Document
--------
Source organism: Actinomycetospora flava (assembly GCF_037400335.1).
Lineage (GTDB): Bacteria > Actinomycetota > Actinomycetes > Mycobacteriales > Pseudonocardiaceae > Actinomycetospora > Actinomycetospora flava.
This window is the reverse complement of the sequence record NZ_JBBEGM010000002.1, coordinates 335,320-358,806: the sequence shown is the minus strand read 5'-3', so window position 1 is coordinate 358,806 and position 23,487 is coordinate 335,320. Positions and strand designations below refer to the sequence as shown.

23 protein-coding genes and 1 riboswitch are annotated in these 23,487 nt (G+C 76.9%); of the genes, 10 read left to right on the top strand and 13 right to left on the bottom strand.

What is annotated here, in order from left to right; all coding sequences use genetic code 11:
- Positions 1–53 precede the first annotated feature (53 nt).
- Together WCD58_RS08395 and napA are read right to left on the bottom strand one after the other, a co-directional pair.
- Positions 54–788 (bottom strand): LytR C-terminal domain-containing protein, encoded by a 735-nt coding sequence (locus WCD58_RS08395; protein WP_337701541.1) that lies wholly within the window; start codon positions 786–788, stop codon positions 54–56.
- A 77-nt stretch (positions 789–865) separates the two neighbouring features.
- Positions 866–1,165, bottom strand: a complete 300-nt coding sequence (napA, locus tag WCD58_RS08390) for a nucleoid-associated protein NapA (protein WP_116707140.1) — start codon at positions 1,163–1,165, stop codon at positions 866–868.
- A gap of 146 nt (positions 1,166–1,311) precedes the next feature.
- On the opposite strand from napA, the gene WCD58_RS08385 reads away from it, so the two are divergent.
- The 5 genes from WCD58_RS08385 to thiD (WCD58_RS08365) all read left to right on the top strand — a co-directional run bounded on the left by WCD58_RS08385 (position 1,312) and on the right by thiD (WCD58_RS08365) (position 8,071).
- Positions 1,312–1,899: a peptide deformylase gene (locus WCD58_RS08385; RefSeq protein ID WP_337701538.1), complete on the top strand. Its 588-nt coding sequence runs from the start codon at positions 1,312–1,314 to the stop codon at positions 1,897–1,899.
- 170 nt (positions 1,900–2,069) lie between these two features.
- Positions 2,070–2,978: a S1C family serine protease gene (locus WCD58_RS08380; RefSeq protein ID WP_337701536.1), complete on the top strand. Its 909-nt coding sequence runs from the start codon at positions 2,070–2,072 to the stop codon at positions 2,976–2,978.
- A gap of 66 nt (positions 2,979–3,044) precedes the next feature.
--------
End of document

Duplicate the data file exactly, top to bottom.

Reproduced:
Source organism: Actinomycetospora flava (assembly GCF_037400335.1).
Lineage (GTDB): Bacteria > Actinomycetota > Actinomycetes > Mycobacteriales > Pseudonocardiaceae > Actinomycetospora > Actinomycetospora flava.
This window is the reverse complement of the sequence record NZ_JBBEGM010000002.1, coordinates 335,320-358,806: the sequence shown is the minus strand read 5'-3', so window position 1 is coordinate 358,806 and position 23,487 is coordinate 335,320. Positions and strand designations below refer to the sequence as shown.

23 protein-coding genes and 1 riboswitch are annotated in these 23,487 nt (G+C 76.9%); of the genes, 10 read left to right on the top strand and 13 right to left on the bottom strand.

What is annotated here, in order from left to right; all coding sequences use genetic code 11:
- Positions 1–53 precede the first annotated feature (53 nt).
- Together WCD58_RS08395 and napA are read right to left on the bottom strand one after the other, a co-directional pair.
- Positions 54–788 (bottom strand): LytR C-terminal domain-containing protein, encoded by a 735-nt coding sequence (locus WCD58_RS08395; protein WP_337701541.1) that lies wholly within the window; start codon positions 786–788, stop codon positions 54–56.
- A 77-nt stretch (positions 789–865) separates the two neighbouring features.
- Positions 866–1,165, bottom strand: a complete 300-nt coding sequence (napA, locus tag WCD58_RS08390) for a nucleoid-associated protein NapA (protein WP_116707140.1) — start codon at positions 1,163–1,165, stop codon at positions 866–868.
- A gap of 146 nt (positions 1,166–1,311) precedes the next feature.
- On the opposite strand from napA, the gene WCD58_RS08385 reads away from it, so the two are divergent.
- The 5 genes from WCD58_RS08385 to thiD (WCD58_RS08365) all read left to right on the top strand — a co-directional run bounded on the left by WCD58_RS08385 (position 1,312) and on the right by thiD (WCD58_RS08365) (position 8,071).
- Positions 1,312–1,899: a peptide deformylase gene (locus WCD58_RS08385; RefSeq protein ID WP_337701538.1), complete on the top strand. Its 588-nt coding sequence runs from the start codon at positions 1,312–1,314 to the stop codon at positions 1,897–1,899.
- 170 nt (positions 1,900–2,069) lie between these two features.
- Positions 2,070–2,978: a S1C family serine protease gene (locus WCD58_RS08380; RefSeq protein ID WP_337701536.1), complete on the top strand. Its 909-nt coding sequence runs from the start codon at positions 2,070–2,072 to the stop codon at positions 2,976–2,978.
- A gap of 66 nt (positions 2,979–3,044) precedes the next feature.